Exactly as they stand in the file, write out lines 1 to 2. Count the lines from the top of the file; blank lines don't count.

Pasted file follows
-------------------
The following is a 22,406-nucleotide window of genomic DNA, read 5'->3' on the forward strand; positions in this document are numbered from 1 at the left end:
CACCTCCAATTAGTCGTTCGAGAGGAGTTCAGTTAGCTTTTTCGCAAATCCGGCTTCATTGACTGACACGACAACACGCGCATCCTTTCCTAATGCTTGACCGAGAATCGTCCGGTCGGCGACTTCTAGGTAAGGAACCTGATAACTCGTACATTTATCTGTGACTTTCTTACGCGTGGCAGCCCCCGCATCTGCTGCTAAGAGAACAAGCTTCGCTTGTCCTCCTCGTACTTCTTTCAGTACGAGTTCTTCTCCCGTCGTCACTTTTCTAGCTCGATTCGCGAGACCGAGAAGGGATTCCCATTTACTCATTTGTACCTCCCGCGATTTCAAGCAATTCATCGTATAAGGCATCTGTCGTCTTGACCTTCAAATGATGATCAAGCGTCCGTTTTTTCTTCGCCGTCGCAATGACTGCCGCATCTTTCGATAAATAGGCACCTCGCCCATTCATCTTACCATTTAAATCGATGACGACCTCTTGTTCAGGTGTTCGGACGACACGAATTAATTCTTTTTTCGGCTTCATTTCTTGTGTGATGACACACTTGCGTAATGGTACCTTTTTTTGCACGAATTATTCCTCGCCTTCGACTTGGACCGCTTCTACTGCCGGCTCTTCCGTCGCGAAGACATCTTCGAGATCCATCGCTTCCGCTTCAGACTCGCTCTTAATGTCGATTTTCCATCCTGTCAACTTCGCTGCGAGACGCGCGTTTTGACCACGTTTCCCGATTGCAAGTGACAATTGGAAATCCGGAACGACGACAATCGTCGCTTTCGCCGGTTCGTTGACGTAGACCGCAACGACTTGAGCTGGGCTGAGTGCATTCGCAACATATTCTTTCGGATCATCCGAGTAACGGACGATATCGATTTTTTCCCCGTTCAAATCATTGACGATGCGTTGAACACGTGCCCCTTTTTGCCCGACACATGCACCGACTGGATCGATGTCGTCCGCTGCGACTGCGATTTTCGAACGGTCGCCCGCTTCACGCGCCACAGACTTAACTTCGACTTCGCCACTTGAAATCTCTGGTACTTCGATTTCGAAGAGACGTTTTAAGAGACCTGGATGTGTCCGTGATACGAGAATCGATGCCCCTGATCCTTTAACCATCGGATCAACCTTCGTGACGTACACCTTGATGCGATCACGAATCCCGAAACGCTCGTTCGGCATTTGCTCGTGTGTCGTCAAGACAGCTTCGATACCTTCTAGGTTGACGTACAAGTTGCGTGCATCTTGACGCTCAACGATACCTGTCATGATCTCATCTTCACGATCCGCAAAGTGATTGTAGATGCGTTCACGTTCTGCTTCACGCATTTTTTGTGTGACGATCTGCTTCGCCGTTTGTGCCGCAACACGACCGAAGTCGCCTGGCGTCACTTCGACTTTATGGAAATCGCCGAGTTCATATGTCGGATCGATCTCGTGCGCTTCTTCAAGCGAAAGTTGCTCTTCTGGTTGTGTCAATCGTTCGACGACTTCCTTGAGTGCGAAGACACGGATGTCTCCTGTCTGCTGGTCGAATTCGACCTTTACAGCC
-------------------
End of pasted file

The following is a 22,406-nucleotide window of genomic DNA, read 5'->3' on the forward strand; positions in this document are numbered from 1 at the left end:
CACCTCCAATTAGTCGTTCGAGAGGAGTTCAGTTAGCTTTTTCGCAAATCCGGCTTCATTGACTGACACGACAACACGCGCATCCTTTCCTAATGCTTGACCGAGAATCGTCCGGTCGGCGACTTCTAGGTAAGGAACCTGATAACTCGTACATTTATCTGTGACTTTCTTACGCGTGGCAGCCCCCGCATCTGCTGCTAAGAGAACAAGCTTCGCTTGTCCTCCTCGTACTTCTTTCAGTACGAGTTCTTCTCCCGTCGTCACTTTTCTAGCTCGATTCGCGAGACCGAGAAGGGATTCCCATTTACTCATTTGTACCTCCCGCGATTTCAAGCAATTCATCGTATAAGGCATCTGTCGTCTTGACCTTCAAATGATGATCAAGCGTCCGTTTTTTCTTCGCCGTCGCAATGACTGCCGCATCTTTCGATAAATAGGCACCTCGCCCATTCATCTTACCATTTAAATCGATGACGACCTCTTGTTCAGGTGTTCGGACGACACGAATTAATTCTTTTTTCGGCTTCATTTCTTGTGTGATGACACACTTGCGTAATGGTACCTTTTTTTGCACGAATTATTCCTCGCCTTCGACTTGGACCGCTTCTACTGCCGGCTCTTCCGTCGCGAAGACATCTTCGAGATCCATCGCTTCCGCTTCAGACTCGCTCTTAATGTCGATTTTCCATCCTGTCAACTTCGCTGCGAGACGCGCGTTTTGACCACGTTTCCCGATTGCAAGTGACAATTGGAAATCCGGAACGACGACAATCGTCGCTTTCGCCGGTTCGTTGACGTAGACCGCAACGACTTGAGCTGGGCTGAGTGCATTCGCAACATATTCTTTCGGATCATCCGAGTAACGGACGATATCGATTTTTTCCCCGTTCAAATCATTGACGATGCGTTGAACACGTGCCCCTTTTTGCCCGACACATGCACCGACTGGATCGATGTCGTCCGCTGCGACTGCGATTTTCGAACGGTCGCCCGCTTCACGCGCCACAGACTTAACTTCGACTTCGCCACTTGAAATCTCTGGTACTTCGATTTCGAAGAGACGTTTTAAGAGACCTGGATGTGTCCGTGATACGAGAATCGATGCCCCTGATCCTTTAACCATCGGATCAACCTTCGTGACGTACACCTTGATGCGATCACGAATCCCGAAACGCTCGTTCGGCATTTGCTCGTGTGTCGTCAAGACAGCTTCGATACCTTCTAGGTTGACGTACAAGTTGCGTGCATCTTGACGCTCAACGATACCTGTCATGATCTCATCTTCACGATCCGCAAAGTGATTGTAGATGCGTTCACGTTCTGCTTCACGCATTTTTTGTGTGACGATCTGCTTCGCCGTTTGTGCCGCAACACGACCGAAGTCGCCTGGCGTCACTTCGACTTTATGGAAATCGCCGAGTTCATATGTCGGATCGATCTCGTGCGCTTCTTCAAGCGAAAGTTGCTCTTCTGGTTGTGTCAATCGTTCGACGACTTCCTTGAGTGCGAAGACACGGATGTCTCCTGTCTGCTGGTCGAATTCGACCTTTACAGCC